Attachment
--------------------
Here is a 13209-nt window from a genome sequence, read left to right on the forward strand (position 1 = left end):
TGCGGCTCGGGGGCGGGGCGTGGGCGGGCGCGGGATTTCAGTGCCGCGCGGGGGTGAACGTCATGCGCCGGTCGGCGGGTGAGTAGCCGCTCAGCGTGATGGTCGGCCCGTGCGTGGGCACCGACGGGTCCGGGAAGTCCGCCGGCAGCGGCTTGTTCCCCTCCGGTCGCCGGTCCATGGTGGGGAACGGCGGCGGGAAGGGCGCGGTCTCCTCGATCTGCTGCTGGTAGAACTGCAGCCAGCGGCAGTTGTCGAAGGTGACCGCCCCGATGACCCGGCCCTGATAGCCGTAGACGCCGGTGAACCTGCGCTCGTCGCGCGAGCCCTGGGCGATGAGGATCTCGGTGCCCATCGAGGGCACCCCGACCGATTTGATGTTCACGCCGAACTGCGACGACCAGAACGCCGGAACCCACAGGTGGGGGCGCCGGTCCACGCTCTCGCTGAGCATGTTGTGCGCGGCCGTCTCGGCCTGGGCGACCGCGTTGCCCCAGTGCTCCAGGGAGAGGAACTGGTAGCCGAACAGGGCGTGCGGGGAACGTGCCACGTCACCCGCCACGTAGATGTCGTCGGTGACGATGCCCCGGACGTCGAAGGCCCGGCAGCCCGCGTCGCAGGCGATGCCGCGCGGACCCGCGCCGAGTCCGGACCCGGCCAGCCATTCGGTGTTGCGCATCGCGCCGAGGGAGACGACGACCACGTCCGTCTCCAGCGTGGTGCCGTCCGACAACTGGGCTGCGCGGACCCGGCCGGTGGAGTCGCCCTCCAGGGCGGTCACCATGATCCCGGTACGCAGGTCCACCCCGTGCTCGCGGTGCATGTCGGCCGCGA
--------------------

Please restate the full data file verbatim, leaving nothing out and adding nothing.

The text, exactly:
Here is a 13209-nt window from a genome sequence, read left to right on the forward strand (position 1 = left end):
TGCGGCTCGGGGGCGGGGCGTGGGCGGGCGCGGGATTTCAGTGCCGCGCGGGGGTGAACGTCATGCGCCGGTCGGCGGGTGAGTAGCCGCTCAGCGTGATGGTCGGCCCGTGCGTGGGCACCGACGGGTCCGGGAAGTCCGCCGGCAGCGGCTTGTTCCCCTCCGGTCGCCGGTCCATGGTGGGGAACGGCGGCGGGAAGGGCGCGGTCTCCTCGATCTGCTGCTGGTAGAACTGCAGCCAGCGGCAGTTGTCGAAGGTGACCGCCCCGATGACCCGGCCCTGATAGCCGTAGACGCCGGTGAACCTGCGCTCGTCGCGCGAGCCCTGGGCGATGAGGATCTCGGTGCCCATCGAGGGCACCCCGACCGATTTGATGTTCACGCCGAACTGCGACGACCAGAACGCCGGAACCCACAGGTGGGGGCGCCGGTCCACGCTCTCGCTGAGCATGTTGTGCGCGGCCGTCTCGGCCTGGGCGACCGCGTTGCCCCAGTGCTCCAGGGAGAGGAACTGGTAGCCGAACAGGGCGTGCGGGGAACGTGCCACGTCACCCGCCACGTAGATGTCGTCGGTGACGATGCCCCGGACGTCGAAGGCCCGGCAGCCCGCGTCGCAGGCGATGCCGCGCGGACCCGCGCCGAGTCCGGACCCGGCCAGCCATTCGGTGTTGCGCATCGCGCCGAGGGAGACGACGACCACGTCCGTCTCCAGCGTGGTGCCGTCCGACAACTGGGCTGCGCGGACCCGGCCGGTGGAGTCGCCCTCCAGGGCGGTCACCATGATCCCGGTACGCAGGTCCACCCCGTGCTCGCGGTGCATGTCGGCCGCGA